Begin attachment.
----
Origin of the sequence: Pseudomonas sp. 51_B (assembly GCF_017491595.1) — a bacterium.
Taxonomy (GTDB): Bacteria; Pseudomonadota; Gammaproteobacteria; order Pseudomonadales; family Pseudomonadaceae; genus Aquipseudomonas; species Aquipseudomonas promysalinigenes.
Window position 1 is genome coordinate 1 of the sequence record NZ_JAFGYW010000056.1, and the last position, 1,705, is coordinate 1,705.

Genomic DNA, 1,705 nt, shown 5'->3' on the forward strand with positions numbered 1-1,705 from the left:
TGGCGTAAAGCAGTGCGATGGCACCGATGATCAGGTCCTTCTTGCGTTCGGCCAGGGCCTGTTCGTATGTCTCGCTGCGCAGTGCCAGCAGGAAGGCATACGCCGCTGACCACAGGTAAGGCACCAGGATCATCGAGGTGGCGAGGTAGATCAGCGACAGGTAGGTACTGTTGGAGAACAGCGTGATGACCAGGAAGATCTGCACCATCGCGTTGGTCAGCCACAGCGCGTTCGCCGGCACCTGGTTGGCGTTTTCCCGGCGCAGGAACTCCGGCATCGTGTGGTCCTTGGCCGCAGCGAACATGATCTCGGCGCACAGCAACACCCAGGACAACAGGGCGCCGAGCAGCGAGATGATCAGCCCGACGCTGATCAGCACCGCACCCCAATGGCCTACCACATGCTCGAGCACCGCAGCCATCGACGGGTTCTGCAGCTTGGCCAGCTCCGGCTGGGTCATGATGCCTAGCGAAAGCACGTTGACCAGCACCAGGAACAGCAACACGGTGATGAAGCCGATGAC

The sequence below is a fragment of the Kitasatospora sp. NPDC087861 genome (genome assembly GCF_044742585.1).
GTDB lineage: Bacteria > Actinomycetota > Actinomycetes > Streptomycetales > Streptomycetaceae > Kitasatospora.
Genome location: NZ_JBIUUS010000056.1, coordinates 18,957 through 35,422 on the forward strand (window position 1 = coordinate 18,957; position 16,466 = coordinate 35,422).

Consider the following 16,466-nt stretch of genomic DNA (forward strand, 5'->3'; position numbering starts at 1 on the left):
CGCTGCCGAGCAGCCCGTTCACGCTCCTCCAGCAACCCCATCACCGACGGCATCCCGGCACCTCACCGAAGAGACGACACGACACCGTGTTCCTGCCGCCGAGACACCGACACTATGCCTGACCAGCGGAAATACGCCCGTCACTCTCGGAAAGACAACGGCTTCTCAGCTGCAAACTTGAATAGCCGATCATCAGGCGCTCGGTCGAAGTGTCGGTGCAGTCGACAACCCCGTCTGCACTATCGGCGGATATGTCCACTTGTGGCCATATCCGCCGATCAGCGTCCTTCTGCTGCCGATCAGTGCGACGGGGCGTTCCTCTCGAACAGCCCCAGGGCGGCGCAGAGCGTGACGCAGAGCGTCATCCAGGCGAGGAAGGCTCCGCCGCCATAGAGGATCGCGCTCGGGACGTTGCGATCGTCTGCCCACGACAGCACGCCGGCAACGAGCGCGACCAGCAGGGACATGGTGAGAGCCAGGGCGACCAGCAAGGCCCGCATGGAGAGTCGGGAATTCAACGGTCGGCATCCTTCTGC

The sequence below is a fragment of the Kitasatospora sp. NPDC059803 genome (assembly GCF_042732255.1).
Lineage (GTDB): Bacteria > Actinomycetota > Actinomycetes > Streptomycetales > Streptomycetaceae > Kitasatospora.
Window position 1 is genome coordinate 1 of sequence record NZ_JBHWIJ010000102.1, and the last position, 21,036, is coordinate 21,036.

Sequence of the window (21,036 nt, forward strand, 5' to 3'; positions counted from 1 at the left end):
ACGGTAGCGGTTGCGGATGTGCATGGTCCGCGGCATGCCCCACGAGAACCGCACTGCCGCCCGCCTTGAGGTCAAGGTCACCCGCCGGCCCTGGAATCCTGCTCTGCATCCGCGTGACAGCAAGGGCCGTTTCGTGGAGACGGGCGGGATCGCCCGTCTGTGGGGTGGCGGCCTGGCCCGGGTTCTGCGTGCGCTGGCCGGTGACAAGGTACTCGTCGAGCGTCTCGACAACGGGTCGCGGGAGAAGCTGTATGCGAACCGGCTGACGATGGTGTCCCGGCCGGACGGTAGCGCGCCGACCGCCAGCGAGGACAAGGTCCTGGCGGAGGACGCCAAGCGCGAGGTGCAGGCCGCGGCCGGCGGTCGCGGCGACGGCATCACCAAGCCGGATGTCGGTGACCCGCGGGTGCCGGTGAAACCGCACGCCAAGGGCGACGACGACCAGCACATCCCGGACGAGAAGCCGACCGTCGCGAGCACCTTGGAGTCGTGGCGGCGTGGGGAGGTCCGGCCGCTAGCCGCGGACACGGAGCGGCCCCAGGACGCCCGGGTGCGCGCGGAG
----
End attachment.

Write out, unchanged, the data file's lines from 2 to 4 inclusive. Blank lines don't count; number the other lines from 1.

Taxonomy (GTDB): Bacteria; Pseudomonadota; Gammaproteobacteria; order Pseudomonadales; family Pseudomonadaceae; genus Aquipseudomonas; species Aquipseudomonas promysalinigenes.
Window position 1 is genome coordinate 1 of the sequence record NZ_JAFGYW010000056.1, and the last position, 1,705, is coordinate 1,705.

Genomic DNA, 1,705 nt, shown 5'->3' on the forward strand with positions numbered 1-1,705 from the left: